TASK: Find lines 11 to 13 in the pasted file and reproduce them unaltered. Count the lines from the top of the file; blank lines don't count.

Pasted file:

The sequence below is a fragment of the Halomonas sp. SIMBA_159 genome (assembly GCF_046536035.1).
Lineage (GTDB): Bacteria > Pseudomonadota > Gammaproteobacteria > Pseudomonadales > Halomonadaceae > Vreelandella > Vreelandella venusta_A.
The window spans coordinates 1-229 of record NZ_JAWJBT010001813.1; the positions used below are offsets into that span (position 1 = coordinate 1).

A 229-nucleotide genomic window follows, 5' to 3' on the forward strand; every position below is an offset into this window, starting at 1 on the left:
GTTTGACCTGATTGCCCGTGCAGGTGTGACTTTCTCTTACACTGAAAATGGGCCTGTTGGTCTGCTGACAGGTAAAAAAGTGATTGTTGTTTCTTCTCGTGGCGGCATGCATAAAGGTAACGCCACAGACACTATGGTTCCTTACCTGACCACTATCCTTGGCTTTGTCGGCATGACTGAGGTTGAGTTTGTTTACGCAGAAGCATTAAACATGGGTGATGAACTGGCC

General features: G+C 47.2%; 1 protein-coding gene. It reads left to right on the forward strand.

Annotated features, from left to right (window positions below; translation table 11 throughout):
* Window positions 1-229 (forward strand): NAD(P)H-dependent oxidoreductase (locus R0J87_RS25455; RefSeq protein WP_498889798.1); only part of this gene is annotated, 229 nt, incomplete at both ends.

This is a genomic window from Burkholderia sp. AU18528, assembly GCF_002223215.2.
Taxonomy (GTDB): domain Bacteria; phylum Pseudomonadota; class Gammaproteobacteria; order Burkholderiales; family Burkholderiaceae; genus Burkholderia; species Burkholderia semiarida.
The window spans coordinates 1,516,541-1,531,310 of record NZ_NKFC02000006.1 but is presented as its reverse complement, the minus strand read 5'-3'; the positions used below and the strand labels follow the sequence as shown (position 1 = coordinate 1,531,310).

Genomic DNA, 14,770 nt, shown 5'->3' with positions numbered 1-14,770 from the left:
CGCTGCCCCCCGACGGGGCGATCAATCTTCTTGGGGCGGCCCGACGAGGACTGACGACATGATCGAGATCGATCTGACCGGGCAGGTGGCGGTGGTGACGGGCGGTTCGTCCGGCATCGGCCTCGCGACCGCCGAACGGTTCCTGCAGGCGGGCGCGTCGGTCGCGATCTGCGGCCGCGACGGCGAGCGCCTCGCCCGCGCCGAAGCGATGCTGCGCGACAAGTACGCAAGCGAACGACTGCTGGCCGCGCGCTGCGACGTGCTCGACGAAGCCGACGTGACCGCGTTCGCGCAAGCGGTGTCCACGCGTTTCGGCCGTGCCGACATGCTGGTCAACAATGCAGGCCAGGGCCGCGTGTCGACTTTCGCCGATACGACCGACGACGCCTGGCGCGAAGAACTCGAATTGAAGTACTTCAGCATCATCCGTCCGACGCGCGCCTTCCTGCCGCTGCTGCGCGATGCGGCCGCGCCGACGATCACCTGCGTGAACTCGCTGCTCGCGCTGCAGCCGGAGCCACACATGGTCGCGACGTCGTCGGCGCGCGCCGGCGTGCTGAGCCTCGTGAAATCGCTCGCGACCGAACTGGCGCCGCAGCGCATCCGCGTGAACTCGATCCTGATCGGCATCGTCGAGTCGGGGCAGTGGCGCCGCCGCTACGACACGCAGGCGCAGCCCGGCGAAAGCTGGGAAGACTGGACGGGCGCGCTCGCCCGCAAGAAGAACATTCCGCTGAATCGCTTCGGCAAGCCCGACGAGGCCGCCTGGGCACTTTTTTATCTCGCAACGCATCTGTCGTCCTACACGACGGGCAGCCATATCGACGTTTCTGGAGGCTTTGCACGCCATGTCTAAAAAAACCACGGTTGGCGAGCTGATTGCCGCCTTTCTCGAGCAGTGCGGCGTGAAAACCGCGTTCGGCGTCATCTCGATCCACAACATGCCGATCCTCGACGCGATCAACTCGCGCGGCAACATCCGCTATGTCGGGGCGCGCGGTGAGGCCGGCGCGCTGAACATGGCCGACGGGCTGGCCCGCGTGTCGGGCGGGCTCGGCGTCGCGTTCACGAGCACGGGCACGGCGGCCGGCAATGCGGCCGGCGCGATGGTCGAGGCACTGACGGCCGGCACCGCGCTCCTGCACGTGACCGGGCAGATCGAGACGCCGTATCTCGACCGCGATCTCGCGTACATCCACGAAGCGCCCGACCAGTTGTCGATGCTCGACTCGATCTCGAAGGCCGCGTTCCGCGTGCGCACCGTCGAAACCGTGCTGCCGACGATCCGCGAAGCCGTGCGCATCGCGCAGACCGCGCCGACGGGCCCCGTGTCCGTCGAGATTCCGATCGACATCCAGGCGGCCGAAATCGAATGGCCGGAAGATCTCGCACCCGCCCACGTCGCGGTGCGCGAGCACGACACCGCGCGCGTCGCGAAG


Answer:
The window spans coordinates 1,516,541-1,531,310 of record NZ_NKFC02000006.1 but is presented as its reverse complement, the minus strand read 5'-3'; the positions used below and the strand labels follow the sequence as shown (position 1 = coordinate 1,531,310).

Genomic DNA, 14,770 nt, shown 5'->3' with positions numbered 1-14,770 from the left:
CGCTGCCCCCCGACGGGGCGATCAATCTTCTTGGGGCGGCCCGACGAGGACTGACGACATGATCGAGATCGATCTGACCGGGCAGGTGGCGGTGGTGACGGGCGGTTCGTCCGGCATCGGCCTCGCGACCGCCGAACGGTTCCTGCAGGCGGGCGCGTCGGTCGCGATCTGCGGCCGCGACGGCGAGCGCCTCGCCCGCGCCGAAGCGATGCTGCGCGACAAGTACGCAAGCGAACGACTGCTGGCCGCGCGCTGCGACGTGCTCGACGAAGCCGACGTGACCGCGTTCGCGCAAGCGGTGTCCACGCGTTTCGGCCGTGCCGACATGCTGGTCAACAATGCAGGCCAGGGCCGCGTGTCGACTTTCGCCGATACGACCGACGACGCCTGGCGCGAAGAACTCGAATTGAAGTACTTCAGCATCATCCGTCCGACGCGCGCCTTCCTGCCGCTGCTGCGCGATGCGGCCGCGCCGACGATCACCTGCGTGAACTCGCTGCTCGCGCTGCAGCCGGAGCCACACATGGTCGCGACGTCGTCGGCGCGCGCCGGCGTGCTGAGCCTCGTGAAATCGCTCGCGACCGAACTGGCGCCGCAGCGCATCCGCGTGAACTCGATCCTGATCGGCATCGTCGAGTCGGGGCAGTGGCGCCGCCGCTACGACACGCAGGCGCAGCCCGGCGAAAGCTGGGAAGACTGGACGGGCGCGCTCGCCCGCAAGAAGAACATTCCGCTGAATCGCTTCGGCAAGCCCGACGAGGCCGCCTGGGCACTTTTTTATCTCGCAACGCATCTGTCGTCCTACACGACGGGCAGCCATATCGACGTTTCTGGAGGCTTTGCACGCCATGTCTAAAAAAACCACGGTTGGCGAGCTGATTGCCGCCTTTCTCGAGCAGTGCGGCGTGAAAACCGCGTTCGGCGTCATCTCGATCCACAACATGCCGATCCTCGACGCGATCAACTCGCGCGGCAACATCCGCTATGTCGGGGCGCGCGGTGAGGCCGGCGCGCTGAACATGGCCGACGGGCTGGCCCGCGTGTCGGGCGGGCTCGGCGTCGCGTTCACGAGCACGGGCACGGCGGCCGGCAATGCGGCCGGCGCGATGGTCGAGGCACTGACGGCCGGCACCGCGCTCCTGCACGTGACCGGGCAGATCGAGACGCCGTATCTCGACCGCGATCTCGCGTACATCCACGAAGCGCCCGACCAGTTGTCGATGCTCGACTCGATCTCGAAGGCCGCGTTCCGCGTGCGCACCGTCGAAACCGTGCTGCCGACGATCCGCGAAGCCGTGCGCATCGCGCAGACCGCGCCGACGGGCCCCGTGTCCGTCGAGATTCCGATCGACATCCAGGCGGCCGAAATCGAATGGCCGGAAGATCTCGCACCCGCCCACGTCGCGGTGCGCGAGCACGACACCGCGCGCGTCGCGAAG